Once you’ve honed your craft and gotten to the point where you’ve put together a strong enough portfolio, it’s time to really step up your game and put your skills to the test in the big leagues. Modeling agencies are where you will find the top modeling talents, and they are constantly on the lookout for emerging talents. Those “new faces” fortunate enough to be signed to an agency will need to build a professional portfolio before their agency can book them for paying gigs. This is where you as a seasoned portrait photographer come in. Just as you had reached out to prospective models via social media in hopes of working with them, the process of testing with agency new faces is very similar. A quick Google search will steer you towards the right direction of reputable modeling agencies in your area, but be realistic in your search and focus on boutique to midsized agencies. When establishing contact with the agencies, it helps to have a polished portfolio, along with a concept in mind, when you’ll be available, and if there are specific features you’re looking for in a model such as skin tone or hair color. Modeling agencies are constantly bombarded by test requests from photographers, so don’t feel dejected if you don’t hear back right away. Be persistent and follow up periodically, but always remember to be professional, succinct, and courteous.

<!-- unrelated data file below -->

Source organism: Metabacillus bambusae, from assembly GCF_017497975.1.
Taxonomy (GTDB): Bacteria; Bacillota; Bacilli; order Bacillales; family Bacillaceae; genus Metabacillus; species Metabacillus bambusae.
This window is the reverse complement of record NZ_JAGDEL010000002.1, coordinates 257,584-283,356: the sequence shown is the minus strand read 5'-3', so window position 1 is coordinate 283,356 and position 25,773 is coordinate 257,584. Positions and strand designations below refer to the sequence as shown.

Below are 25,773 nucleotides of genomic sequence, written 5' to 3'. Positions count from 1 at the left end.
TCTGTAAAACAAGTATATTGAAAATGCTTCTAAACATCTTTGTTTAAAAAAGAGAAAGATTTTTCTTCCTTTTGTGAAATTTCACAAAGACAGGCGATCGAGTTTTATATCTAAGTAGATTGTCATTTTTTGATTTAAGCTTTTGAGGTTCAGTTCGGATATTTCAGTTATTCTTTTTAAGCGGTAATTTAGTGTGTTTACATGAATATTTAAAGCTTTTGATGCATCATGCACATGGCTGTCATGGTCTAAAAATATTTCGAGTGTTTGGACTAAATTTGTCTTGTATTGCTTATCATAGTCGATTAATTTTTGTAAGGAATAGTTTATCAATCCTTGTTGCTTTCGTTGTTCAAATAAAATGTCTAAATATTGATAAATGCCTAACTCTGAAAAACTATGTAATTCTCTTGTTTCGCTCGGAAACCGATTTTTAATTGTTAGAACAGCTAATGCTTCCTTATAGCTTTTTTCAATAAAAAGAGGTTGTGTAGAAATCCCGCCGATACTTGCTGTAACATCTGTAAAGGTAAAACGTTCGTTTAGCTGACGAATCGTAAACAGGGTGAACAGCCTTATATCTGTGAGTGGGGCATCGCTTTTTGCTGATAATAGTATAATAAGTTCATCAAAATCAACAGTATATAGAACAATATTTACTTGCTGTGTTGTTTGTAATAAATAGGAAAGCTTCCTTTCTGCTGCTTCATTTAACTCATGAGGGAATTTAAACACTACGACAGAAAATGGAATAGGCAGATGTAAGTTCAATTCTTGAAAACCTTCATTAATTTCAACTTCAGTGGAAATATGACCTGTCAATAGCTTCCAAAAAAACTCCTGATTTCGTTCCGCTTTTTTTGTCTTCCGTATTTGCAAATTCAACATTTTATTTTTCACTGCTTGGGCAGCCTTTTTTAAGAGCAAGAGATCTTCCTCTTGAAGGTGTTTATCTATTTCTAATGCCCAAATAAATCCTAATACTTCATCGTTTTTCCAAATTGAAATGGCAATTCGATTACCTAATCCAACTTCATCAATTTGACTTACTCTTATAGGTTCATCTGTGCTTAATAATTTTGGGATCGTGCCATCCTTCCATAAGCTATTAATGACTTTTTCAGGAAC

Never forget that time is just as valuable for you as it is for the models you work with, and that you’ve agreed to work together in hopes of walking away with images that will increase the value of your respective portfolios, so make sure to provide them the photos from your shoot together in a timely fashion.Like most things we do in life, being able to successfully find new models to work with on a consistent basis is all about fostering mutually beneficial relationships. As you begin to work with new models on a consistent basis, not only will it help improve your skills as a photographer, but it will help build your reputation as a professional as well.

Pauleth Ip

Paul is a New York City based photographer, creative, and writer. His body of work includes headshots and commercial editorials for professionals, in-demand actors/performers, high net worth individuals, and corporate clients, as well as intimate lifestyle/boudoir photography with an emphasis on body positivity and empowerment. Paul also has a background in technology and higher education, and regularly teaches private photography seminars. When not working on reviews and features for The Phoblographer or shooting client work, Paul can be seen photographing personal projects around NYC, or traveling the world with his cameras in tow. You can find Paul’s latest work on his Instagram over at @thepicreative.